What’s cooking? Simple yogurt cheese (and good health)

Part of finding the “normal” in our lives in the midst of this journey with Richard’s brain cancer is resuming our simple, healthy diet, one of the tools we use to keep him healthy without resorting to prescription meds. After this latest surgery–his third craniotomy in 17 months–and six days in the hospital eating well… hospital food, we were both eager to get home to our own kitchen. 

If you’ve seen the new USDA food pyramid guidelines, you have a sense of our diet: high in whole grains, healthy dairy products, fruits and vegetables, low in sodium, refined or processed foods, and fat (we eat almost no meat, but do eat eggs and some fish). Because we like to know how our food is grown and treated, we eat mostly local foods, organic wherever possible. (That’s part of today’s lunch in the photo below: two quesadillas made by broiling fresh corn tortillas spread with basil pesto and yogurt cream cheese, plus micro-greens from our friend Lisa’s greenhouse, and a small handful of organic walnuts and cranberries.)


The afternoon last week when our quick visit to the local VA clinic turned into a last-minute drive to the VA Hospital in Denver and a six-day stay, I was in the process of making a gallon of yogurt. Thanks to our neighbor Bev, who unearthed the crock of yogurt-in-the-making from under the mound of towels that insulates it in its water bath and put the crock in the refrigerator the next day, our week’s supply of yogurt survived our absence.

That yogurt–made from local, organic milk–is an important part of our protein supply. Richard eats a cup every morning on his five-grain hot cereal, I cook with it, and it’s our source of cheese. I hadn’t ever made cheese before reading Barbara Kingsolver’s Animal, Vegetable, Miracle a couple of years ago. When I discovered the recipe for yogurt cream cheese, I knew it was for me: it doesn’t require special ingredients, tools, or cooking, and it’s almost laughably simple.


Best of all, it’s delicious: a smooth, spreadable cheese like cream cheese, but much lower in fat and with a lovely yogurt tang. It’s yummy with fresh herbs mixed in from the garden in summer, with pesto in winter (we freeze jars of summer pesto for winter consumption), with honey or jam… Or just plain.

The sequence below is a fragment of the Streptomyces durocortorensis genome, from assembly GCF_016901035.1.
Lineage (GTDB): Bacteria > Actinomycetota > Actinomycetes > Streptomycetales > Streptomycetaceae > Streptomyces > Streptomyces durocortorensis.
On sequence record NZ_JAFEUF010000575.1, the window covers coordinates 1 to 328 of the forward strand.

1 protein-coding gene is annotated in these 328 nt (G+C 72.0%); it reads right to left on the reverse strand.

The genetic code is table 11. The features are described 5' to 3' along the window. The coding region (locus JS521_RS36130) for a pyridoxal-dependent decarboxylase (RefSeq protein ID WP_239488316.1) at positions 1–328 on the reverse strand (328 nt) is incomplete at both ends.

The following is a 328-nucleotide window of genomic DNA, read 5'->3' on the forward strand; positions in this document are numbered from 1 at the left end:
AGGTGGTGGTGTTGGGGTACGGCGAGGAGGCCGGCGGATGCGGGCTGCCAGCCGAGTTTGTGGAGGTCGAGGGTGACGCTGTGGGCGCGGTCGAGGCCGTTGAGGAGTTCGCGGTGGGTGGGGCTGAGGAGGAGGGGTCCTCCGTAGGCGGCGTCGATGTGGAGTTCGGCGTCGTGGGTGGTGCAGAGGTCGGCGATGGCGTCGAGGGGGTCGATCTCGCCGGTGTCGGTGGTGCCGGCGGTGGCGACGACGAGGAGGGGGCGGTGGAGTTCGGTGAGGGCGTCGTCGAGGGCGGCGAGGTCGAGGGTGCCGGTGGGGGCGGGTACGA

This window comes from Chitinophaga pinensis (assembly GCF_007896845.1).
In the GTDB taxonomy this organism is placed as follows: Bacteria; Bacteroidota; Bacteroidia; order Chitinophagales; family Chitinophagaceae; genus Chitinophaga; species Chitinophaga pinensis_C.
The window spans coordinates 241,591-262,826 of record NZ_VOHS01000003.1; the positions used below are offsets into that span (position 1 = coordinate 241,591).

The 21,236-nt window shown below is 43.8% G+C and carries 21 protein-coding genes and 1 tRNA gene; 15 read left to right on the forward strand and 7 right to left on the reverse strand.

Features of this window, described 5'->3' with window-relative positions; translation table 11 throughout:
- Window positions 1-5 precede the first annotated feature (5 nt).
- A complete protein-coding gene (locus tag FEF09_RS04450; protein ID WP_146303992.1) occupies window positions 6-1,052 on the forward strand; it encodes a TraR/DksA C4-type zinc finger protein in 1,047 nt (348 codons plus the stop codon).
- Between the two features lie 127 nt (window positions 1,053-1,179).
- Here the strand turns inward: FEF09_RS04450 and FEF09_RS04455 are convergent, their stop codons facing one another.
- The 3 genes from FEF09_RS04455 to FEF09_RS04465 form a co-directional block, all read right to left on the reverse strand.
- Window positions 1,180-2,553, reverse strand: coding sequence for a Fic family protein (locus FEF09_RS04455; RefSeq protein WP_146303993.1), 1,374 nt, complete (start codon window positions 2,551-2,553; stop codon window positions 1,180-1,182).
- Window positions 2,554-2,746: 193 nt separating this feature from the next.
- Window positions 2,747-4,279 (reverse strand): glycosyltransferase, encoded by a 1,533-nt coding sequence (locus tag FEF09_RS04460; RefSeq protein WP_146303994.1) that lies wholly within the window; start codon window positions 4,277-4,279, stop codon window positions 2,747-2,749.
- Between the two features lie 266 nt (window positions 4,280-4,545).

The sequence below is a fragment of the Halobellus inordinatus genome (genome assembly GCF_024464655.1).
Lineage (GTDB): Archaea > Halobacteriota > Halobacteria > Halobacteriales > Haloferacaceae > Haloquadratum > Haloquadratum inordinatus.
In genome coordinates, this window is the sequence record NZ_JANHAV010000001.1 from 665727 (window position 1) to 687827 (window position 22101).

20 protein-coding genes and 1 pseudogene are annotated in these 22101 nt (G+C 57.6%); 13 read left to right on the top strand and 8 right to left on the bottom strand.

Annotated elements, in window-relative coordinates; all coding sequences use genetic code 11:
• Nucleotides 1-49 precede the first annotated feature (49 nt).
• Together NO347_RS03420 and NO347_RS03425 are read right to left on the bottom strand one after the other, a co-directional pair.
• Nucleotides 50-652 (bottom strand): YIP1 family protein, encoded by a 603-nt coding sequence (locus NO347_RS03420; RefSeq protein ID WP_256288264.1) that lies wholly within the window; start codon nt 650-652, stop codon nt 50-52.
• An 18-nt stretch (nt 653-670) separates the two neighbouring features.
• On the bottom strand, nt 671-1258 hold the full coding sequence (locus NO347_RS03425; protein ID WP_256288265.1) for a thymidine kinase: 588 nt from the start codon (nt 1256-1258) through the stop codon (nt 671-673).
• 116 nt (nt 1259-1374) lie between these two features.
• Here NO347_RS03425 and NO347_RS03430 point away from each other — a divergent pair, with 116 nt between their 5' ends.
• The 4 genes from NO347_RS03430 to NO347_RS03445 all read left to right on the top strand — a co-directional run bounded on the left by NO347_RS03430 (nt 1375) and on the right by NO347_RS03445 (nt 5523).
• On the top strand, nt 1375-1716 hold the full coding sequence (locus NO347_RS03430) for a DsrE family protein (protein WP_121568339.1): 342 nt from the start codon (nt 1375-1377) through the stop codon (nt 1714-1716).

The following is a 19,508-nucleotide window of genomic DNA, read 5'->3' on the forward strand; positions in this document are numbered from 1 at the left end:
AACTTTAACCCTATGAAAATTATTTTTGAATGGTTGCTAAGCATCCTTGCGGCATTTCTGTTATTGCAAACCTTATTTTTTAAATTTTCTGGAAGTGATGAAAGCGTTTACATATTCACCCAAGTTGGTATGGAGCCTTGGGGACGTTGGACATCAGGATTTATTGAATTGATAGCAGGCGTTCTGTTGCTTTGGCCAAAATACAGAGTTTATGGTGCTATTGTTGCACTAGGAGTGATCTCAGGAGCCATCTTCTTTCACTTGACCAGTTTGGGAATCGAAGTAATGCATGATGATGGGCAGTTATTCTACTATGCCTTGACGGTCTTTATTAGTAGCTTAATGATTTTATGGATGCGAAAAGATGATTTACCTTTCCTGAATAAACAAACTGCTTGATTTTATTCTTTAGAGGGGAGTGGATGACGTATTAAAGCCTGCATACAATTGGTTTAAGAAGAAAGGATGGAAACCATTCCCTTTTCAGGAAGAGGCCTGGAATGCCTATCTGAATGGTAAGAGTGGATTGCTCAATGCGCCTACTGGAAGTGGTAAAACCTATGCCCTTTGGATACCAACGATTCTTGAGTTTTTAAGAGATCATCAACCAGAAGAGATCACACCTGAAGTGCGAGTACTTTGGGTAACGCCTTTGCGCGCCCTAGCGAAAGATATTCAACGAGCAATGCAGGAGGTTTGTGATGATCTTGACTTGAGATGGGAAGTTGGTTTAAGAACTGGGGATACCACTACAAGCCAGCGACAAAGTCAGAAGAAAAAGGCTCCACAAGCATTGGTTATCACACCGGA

Here’s what you need to make yogurt cream cheese:
1 quart plain yogurt (use any fat content you prefer: non-fat yields the least cheese because there’s more whey to drain off, whole-milk yogurt is creamiest)
one strainer
two pieces of triple-thick cheese cloth, about 12″ wide by 22″ long
two large rubber bands (I use the ones that come on bunches of broccoli)
a faucet to hang the cheese from
a pinch salt

Yoginstrainer  Yoghanging

Set the strainer in the sink and line it with the cheesecloth (overlapping the pieces in a cross-shape as in the first photo above). Pour the yogurt into the center. Pull the edges together to form a bag for the yogurt. Wrap one rubber band around the “neck” of the bag, folding the neck over. Thread the other rubber band through that loop in the neck so that two ends are free. Suspend the bag from a faucet using the loop formed by the second rubber band. (It’s easier than it sounds: see the second photo above.)

Cheeseincloth Kneadinsalt

Let the yogurt drain overnight (at least eight hours is best for a thick cheese). Remove the bag from the faucet, unwrap the cheesecloth, and place the soft lump of cheese in a small bowl or crock, and knead in salt with a spatula. (Kneading also evens out the texture.)

Yogurt cream cheese is wonderful by itself, and delicious with chopped fresh herbs mixed in, or savory spices like curry powder or ground chiles, sweet spices like cinnamon and ginger, or honey, jam, or marmalade. If you use local milk, you may notice the subtly changing flavors over the seasons as the cows’ diets vary. Enjoy experimenting with your own cheese!



On a related note, I’m joining author, illustrator and gardening-maven Sharon Lovejoy’s Grimy Hands Girls Club. If you don’t know Sharon Lovejoy’s work, check out her books and blog. Her tagline, “cultivating wonder,” says it all.